Guangchen Chen

Lecturer in the Council of the Humanities and Comparative Literature. Cotsen Postdoctoral Fellow.
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020 Joseph Henry House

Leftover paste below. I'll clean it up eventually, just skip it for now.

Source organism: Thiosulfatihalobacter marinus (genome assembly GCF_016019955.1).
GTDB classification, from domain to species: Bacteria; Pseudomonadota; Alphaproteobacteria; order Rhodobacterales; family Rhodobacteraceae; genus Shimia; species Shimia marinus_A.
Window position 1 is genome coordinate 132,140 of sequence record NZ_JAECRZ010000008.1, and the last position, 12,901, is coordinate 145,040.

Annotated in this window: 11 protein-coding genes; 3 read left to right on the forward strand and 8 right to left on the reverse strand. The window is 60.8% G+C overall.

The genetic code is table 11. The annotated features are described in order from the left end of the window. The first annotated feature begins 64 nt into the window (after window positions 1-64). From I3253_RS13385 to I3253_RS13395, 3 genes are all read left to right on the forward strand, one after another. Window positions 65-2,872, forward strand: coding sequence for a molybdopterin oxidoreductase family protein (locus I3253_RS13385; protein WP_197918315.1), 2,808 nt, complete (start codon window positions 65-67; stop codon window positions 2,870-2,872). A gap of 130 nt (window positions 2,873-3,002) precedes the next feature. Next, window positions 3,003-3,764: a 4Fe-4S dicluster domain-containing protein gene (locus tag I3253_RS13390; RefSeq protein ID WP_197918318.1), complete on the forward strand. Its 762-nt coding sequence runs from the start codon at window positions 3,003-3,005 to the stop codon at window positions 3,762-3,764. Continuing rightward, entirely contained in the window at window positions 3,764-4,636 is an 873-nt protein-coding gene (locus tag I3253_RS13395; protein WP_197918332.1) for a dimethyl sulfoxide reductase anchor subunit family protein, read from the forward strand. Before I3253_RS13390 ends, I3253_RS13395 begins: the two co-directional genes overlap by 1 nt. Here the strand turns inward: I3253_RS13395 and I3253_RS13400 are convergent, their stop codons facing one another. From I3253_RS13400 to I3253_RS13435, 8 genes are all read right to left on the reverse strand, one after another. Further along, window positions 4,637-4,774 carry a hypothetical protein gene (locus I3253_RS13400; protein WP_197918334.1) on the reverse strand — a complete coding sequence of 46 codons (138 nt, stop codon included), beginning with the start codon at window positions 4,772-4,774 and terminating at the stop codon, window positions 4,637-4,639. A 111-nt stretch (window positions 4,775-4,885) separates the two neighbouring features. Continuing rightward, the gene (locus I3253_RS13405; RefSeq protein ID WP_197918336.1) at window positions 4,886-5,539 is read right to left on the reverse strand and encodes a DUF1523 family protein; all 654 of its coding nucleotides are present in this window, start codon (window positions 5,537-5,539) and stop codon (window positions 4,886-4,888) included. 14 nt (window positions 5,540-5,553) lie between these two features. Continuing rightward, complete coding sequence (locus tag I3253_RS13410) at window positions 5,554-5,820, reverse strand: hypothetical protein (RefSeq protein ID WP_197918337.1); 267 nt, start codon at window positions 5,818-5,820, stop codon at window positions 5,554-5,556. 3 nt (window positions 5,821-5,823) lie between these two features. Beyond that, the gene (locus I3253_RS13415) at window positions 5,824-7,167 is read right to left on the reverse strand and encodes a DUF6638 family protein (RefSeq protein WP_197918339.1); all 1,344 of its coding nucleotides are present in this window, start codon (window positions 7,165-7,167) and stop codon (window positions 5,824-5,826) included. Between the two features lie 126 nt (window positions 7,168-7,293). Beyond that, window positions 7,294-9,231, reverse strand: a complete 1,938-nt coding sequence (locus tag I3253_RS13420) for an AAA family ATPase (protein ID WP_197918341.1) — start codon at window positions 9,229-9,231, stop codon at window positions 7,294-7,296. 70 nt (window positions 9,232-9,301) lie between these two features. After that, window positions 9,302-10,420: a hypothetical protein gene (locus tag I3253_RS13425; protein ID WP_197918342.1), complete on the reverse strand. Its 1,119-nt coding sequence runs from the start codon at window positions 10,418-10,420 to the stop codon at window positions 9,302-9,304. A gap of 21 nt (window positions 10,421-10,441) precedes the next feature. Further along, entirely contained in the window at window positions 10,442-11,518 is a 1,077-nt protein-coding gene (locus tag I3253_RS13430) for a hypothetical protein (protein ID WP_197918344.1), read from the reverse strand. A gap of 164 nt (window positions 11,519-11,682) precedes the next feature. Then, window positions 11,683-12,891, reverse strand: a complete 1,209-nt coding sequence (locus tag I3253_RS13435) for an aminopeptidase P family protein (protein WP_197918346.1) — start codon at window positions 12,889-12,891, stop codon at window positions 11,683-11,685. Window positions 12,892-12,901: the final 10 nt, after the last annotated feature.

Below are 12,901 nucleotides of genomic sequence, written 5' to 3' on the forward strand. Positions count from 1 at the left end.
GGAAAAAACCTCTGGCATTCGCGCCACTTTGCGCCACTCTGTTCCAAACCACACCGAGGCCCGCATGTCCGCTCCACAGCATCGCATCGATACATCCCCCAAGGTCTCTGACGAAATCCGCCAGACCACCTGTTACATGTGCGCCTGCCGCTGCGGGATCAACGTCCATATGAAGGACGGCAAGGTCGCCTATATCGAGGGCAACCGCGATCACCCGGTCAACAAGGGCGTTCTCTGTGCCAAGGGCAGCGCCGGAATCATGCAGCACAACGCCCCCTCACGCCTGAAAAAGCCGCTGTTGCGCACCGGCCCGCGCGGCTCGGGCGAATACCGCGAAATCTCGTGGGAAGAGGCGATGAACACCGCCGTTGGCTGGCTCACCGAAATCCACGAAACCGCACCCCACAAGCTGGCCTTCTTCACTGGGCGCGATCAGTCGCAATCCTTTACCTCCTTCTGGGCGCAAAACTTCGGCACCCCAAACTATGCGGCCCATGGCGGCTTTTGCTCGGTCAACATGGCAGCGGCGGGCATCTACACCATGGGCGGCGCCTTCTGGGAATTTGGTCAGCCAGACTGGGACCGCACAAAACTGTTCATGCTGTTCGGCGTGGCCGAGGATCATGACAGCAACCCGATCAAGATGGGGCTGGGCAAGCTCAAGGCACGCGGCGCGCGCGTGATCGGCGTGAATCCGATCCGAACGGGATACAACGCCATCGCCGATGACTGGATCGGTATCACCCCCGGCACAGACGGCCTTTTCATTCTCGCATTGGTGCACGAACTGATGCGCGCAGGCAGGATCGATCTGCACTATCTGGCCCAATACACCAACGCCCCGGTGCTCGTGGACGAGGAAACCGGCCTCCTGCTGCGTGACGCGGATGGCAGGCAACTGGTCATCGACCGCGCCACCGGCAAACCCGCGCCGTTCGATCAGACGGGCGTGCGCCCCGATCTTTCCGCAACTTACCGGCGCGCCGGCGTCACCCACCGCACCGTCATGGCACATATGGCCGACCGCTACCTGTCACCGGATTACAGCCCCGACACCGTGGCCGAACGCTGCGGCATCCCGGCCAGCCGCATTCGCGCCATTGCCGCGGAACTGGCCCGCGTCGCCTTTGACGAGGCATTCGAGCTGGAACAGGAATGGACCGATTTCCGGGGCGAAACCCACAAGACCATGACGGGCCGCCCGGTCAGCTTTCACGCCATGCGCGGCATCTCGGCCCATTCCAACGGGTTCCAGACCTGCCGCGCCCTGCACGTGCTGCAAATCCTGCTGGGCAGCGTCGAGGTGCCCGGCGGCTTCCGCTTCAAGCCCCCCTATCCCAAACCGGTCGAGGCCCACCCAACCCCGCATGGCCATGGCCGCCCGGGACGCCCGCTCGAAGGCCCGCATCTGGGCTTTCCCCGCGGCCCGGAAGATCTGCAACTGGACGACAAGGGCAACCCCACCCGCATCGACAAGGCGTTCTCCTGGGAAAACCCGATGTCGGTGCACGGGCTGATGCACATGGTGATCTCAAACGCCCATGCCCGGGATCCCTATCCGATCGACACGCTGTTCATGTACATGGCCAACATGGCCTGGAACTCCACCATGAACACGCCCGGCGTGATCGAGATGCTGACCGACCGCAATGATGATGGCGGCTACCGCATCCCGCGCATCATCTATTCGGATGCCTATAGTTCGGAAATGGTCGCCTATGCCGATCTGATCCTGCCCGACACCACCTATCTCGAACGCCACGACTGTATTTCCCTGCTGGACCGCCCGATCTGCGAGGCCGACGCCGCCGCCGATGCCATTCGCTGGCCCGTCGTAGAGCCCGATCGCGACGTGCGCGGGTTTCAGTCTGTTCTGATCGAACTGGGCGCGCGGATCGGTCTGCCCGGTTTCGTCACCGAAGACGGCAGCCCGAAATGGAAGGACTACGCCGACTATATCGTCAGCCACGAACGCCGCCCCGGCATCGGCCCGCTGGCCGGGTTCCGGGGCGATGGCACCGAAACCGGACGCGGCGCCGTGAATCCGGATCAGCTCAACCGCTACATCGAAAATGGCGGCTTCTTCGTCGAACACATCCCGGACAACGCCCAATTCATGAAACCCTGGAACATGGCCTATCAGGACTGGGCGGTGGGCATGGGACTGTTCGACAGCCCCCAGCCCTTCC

Guangchen Chen received his Ph.D. in Comparative Literature (with a secondary field in Music) from Harvard University, and holds an M.A. in Comparative & World Literature from Peking University and a B.A. in English from Beijing Language University. His first book manuscript, to be completed at Princeton, investigates the interplay  between intellectual innovation s  and the collecting of ancient artifacts  in 20th-century China.  The project  examine s  four cases of prominent intellectuals creatively engaging in collecting 1) oracle bones, 2) inscriptions, 3) handicrafts, and 4) ink paintings. Expanding the theoretical framework to incorporate Bernhard Siegert’s media theory of Kulturtechnik, he argues that collecting is an  epistemological attempt to grasp  the world across its myriad materialities and historicities. Working on Chinese (classical and modern), German, English and Czech literatures and musicology, his research interests also include Modern Chinese Literature and Intellectual History, Literary-Musical Relations, Sino-Czech Cultural Relations, Phenomenology of Music, and the Politics of Aesthetics (especially the problem of kitsch). His publications include the chapter “Fu Lei and Fou Ts’ong” in A New Literary History of Modern China (Harvard University Press, 2017). He translated Albert Schweitzer’s Johann Sebastian Bach and Claire Roberts’ Friendship in Art: Fu Lei and Huang Binhong into Chinese, and is currently working on the Chinese translation of David Damrosch's How to Read World Literature. He held the Frederic Sheldon Traveling Fellowship from Harvard University, and a Junior Fellowship in the “Principle of Cultural Dynamics” network from Freie Universität Berlin. At Harvard, he served as Program Assistant of the Institute for World Literature. Together with Almut Barbara-Renger (FU Berlin) and John Hamilton (Harvard), he manages the blog “HolyLit: Religion and Literature.” At Princeton he will teach a course entitled “On Collecting: Anatomy of an Obsession” this fall, and in spring 2018 a course exploring modern Chinese literary masterpieces as “complete works of art.”